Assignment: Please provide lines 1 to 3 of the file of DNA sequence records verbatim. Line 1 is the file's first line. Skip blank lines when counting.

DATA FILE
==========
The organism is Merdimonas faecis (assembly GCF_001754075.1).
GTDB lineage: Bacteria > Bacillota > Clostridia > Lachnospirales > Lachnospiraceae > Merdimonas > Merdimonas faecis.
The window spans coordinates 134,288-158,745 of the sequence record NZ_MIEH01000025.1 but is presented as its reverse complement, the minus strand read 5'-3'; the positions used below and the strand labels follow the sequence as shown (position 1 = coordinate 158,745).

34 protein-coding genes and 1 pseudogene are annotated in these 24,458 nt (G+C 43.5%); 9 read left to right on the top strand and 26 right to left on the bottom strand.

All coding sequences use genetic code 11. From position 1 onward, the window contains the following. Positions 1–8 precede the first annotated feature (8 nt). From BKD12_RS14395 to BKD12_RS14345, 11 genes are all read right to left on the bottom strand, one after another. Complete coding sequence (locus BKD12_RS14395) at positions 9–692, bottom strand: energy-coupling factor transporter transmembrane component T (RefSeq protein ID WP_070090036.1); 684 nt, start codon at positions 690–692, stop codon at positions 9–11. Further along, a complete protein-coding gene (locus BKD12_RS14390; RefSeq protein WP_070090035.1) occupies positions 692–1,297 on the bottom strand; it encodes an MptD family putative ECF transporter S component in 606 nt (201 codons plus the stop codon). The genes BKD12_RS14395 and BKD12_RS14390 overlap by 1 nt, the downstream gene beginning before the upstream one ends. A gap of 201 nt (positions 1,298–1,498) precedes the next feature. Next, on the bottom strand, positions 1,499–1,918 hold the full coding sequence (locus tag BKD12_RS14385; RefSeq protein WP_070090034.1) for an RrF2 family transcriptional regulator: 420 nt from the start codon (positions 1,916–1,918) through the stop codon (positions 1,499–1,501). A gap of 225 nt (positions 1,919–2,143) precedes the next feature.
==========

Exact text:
The organism is Merdimonas faecis (assembly GCF_001754075.1).
GTDB lineage: Bacteria > Bacillota > Clostridia > Lachnospirales > Lachnospiraceae > Merdimonas > Merdimonas faecis.
The window spans coordinates 134,288-158,745 of the sequence record NZ_MIEH01000025.1 but is presented as its reverse complement, the minus strand read 5'-3'; the positions used below and the strand labels follow the sequence as shown (position 1 = coordinate 158,745).